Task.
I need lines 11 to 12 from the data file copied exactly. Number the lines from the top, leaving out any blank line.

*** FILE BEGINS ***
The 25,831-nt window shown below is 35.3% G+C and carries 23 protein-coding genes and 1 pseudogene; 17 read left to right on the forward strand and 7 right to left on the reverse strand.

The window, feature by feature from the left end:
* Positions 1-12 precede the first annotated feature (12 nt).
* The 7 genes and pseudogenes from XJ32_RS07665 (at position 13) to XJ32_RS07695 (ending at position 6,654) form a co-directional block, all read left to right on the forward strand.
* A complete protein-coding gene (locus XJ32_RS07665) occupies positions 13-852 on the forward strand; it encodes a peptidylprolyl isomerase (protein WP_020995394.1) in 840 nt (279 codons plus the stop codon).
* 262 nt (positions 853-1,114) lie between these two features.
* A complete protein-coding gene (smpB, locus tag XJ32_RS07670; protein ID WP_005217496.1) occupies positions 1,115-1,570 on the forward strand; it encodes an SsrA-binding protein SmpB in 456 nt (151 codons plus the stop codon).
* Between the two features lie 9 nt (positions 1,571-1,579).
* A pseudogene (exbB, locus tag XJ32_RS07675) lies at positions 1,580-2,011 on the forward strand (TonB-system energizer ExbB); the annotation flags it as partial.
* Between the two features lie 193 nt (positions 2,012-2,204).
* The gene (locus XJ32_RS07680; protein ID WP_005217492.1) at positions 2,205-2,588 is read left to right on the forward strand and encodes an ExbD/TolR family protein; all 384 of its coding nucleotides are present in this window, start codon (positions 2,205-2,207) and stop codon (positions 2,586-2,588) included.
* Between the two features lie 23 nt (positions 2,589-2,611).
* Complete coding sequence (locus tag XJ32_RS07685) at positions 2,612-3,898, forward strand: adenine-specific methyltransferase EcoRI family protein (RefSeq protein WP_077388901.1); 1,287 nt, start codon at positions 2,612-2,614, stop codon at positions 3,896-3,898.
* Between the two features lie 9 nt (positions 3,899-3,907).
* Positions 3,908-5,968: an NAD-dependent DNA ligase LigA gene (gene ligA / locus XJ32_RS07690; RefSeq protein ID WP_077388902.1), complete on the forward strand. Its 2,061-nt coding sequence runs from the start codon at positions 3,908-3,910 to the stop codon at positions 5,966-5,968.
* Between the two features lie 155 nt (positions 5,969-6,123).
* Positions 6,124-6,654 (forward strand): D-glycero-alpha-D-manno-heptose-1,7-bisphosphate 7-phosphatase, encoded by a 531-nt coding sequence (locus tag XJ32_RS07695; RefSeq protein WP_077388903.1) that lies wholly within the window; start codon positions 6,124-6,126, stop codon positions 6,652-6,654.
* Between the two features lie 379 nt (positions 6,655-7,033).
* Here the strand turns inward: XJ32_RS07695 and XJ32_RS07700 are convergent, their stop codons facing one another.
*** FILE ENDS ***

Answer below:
* The gene (locus XJ32_RS07680; protein ID WP_005217492.1) at positions 2,205-2,588 is read left to right on the forward strand and encodes an ExbD/TolR family protein; all 384 of its coding nucleotides are present in this window, start codon (positions 2,205-2,207) and stop codon (positions 2,586-2,588) included.
* Between the two features lie 23 nt (positions 2,589-2,611).